Workforce churn at a county’s children’s services triggered ‘organisational memory loss’ that meant risk to a baby, later blinded in one eye by his father, was never properly explored, a serious case review has found.
The review by Cumbria’s local safeguarding children board (LSCB) found four social workers were involved in quick succession with the family of the six-month-old, named as ‘Child BE’.
Patchy assessments and handovers between practitioners, complicated by “unprecedented” changes among managers supervising them, led to poor information sharing with other agencies and to a focus on Child BE’s siblings, the investigation revealed.
Cumbria council was judged ‘inadequate’ by Ofsted shortly before the period in 2015 and 2016 covered by the review, with vacancies and agency worker numbers rising significantly and sickness rates hitting twice the national average.
Child BE was taken into hospital in September 2016 with an eye injury, with fractures to his ribs also identified.
His father, who had a “long and complex” history of domestic abuse, was subsequently convicted of causing grievous bodily harm and sentenced to four years’ imprisonment, with the proceedings delaying the serious case review’s publication.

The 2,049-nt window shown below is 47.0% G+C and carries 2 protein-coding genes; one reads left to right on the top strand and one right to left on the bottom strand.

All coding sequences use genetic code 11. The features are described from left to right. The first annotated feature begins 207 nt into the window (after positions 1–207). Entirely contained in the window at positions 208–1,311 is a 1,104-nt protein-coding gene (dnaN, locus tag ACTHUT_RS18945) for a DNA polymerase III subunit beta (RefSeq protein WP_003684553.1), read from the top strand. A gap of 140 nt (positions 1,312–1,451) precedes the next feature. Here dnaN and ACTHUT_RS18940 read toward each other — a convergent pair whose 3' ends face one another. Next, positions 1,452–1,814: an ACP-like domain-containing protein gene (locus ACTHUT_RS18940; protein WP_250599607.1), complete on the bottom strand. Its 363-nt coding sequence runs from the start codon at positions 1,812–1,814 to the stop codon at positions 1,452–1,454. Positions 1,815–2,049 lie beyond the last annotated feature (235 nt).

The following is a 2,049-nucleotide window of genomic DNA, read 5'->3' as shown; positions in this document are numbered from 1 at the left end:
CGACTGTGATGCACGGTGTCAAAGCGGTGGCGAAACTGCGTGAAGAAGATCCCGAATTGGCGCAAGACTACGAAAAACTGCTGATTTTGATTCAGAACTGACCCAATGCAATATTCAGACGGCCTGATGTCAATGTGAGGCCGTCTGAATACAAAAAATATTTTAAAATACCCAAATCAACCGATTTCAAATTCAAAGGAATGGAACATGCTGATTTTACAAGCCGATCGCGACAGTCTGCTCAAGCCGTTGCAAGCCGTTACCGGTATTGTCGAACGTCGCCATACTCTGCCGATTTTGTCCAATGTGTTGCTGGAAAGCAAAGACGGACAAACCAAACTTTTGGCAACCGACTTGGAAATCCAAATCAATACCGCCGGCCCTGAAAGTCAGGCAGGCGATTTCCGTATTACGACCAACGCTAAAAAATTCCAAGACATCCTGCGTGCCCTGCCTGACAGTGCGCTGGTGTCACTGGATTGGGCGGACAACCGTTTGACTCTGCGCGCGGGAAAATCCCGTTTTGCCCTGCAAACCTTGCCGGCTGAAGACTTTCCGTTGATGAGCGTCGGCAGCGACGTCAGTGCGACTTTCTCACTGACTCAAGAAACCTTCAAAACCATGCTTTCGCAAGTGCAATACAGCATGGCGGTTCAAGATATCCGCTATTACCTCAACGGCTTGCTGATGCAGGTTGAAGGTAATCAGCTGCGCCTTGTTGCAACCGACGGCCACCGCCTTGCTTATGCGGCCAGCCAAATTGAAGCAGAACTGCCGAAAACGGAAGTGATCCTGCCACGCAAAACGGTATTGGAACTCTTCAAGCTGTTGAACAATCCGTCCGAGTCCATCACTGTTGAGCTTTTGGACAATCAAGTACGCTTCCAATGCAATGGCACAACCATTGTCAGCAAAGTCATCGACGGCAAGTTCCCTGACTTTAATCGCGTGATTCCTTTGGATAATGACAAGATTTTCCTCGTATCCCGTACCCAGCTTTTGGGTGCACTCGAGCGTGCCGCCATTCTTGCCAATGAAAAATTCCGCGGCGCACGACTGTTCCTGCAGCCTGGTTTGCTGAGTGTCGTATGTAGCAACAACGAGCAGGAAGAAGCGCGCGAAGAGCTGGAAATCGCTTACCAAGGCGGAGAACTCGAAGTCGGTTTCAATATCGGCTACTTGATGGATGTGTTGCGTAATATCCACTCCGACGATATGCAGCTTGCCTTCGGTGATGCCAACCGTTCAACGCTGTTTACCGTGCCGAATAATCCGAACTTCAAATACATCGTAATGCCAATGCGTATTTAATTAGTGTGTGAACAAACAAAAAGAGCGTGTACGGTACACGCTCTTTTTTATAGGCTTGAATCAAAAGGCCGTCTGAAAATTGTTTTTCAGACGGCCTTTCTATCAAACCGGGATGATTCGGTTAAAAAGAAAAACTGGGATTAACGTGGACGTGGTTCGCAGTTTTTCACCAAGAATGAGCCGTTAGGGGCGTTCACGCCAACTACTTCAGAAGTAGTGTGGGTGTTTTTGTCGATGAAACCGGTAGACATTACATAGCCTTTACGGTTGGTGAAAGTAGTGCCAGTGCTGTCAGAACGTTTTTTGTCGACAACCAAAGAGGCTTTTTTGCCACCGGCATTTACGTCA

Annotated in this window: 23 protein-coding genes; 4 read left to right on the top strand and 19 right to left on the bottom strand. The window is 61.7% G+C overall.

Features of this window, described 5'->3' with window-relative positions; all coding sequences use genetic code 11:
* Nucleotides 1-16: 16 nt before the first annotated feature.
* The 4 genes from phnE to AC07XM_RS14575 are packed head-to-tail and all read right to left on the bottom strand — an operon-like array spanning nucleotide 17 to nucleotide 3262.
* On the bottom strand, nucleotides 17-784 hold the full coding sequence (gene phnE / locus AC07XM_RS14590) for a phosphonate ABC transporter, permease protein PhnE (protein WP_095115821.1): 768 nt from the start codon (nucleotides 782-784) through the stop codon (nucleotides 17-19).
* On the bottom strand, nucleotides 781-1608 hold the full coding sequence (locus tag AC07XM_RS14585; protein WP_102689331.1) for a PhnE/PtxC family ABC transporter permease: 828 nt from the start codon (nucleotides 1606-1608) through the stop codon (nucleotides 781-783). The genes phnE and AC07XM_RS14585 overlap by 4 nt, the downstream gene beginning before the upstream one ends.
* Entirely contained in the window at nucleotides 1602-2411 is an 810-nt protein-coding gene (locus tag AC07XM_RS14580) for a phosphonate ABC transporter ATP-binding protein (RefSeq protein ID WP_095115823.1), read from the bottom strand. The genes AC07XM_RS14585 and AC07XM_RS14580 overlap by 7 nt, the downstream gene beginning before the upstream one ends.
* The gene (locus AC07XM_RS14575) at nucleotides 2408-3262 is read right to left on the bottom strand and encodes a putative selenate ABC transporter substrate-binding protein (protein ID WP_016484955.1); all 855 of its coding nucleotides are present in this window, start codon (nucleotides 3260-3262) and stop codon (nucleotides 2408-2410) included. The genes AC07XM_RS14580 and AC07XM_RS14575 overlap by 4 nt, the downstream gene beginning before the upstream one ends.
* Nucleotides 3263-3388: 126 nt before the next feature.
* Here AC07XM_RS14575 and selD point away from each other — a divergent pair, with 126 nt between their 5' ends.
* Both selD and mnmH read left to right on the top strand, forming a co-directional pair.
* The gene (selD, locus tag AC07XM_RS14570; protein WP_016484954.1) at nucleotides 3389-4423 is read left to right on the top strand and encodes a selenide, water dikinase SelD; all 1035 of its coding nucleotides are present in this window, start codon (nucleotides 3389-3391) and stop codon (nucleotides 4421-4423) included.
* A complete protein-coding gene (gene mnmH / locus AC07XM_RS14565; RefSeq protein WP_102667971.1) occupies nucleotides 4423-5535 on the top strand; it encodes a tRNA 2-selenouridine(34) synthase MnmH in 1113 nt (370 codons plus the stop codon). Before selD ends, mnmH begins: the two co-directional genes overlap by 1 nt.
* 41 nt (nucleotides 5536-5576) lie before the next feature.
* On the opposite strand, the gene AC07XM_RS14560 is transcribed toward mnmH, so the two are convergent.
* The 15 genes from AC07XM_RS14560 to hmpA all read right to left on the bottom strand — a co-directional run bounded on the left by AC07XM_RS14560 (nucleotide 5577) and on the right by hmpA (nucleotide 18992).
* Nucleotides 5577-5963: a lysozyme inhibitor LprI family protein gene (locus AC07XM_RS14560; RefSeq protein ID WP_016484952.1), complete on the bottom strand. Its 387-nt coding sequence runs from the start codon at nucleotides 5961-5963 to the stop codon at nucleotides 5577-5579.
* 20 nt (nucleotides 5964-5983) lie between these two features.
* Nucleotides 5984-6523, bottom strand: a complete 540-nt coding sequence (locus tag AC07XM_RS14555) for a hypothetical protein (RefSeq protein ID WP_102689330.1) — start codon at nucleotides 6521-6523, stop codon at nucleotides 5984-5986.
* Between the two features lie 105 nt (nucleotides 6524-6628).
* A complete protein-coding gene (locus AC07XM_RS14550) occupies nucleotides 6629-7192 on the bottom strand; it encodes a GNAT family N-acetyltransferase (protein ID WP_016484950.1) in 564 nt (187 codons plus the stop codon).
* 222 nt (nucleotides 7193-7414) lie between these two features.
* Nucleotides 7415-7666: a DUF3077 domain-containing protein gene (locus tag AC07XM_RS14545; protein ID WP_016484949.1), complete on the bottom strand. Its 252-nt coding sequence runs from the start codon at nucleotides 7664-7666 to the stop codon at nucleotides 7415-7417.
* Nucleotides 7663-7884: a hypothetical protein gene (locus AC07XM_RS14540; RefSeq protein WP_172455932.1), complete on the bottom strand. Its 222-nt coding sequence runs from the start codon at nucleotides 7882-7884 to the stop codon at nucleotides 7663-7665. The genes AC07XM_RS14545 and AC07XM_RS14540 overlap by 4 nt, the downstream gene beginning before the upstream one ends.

‘Further exploration needed’
The serious case review said Child BE had been known to Cumbria children’s services since before his birth, with concerns initially raised by another local authority in relation to a medical examination of a sibling.
Child BE’s half-sister had been on a child in need plan owing to domestic abuse within the family. His father, who had longstanding issues with mental health, substance misuse and violence within relationships, was also alleged to have previously harmed a five-week-old.
Recent serious case reviews
In late 2015, an ex-partner of Child BE’s father told Cumbria council’s children’s services that he and Child BE’s mother – then six months’ pregnant with the baby – had intimidated her, including by smashing a car window.
While Child BE and his half-siblings were made subject to child in need plans, short-staffing over Christmas meant risks to the unborn baby were not fully explored while the case was within Cumbria’s safeguarding hub.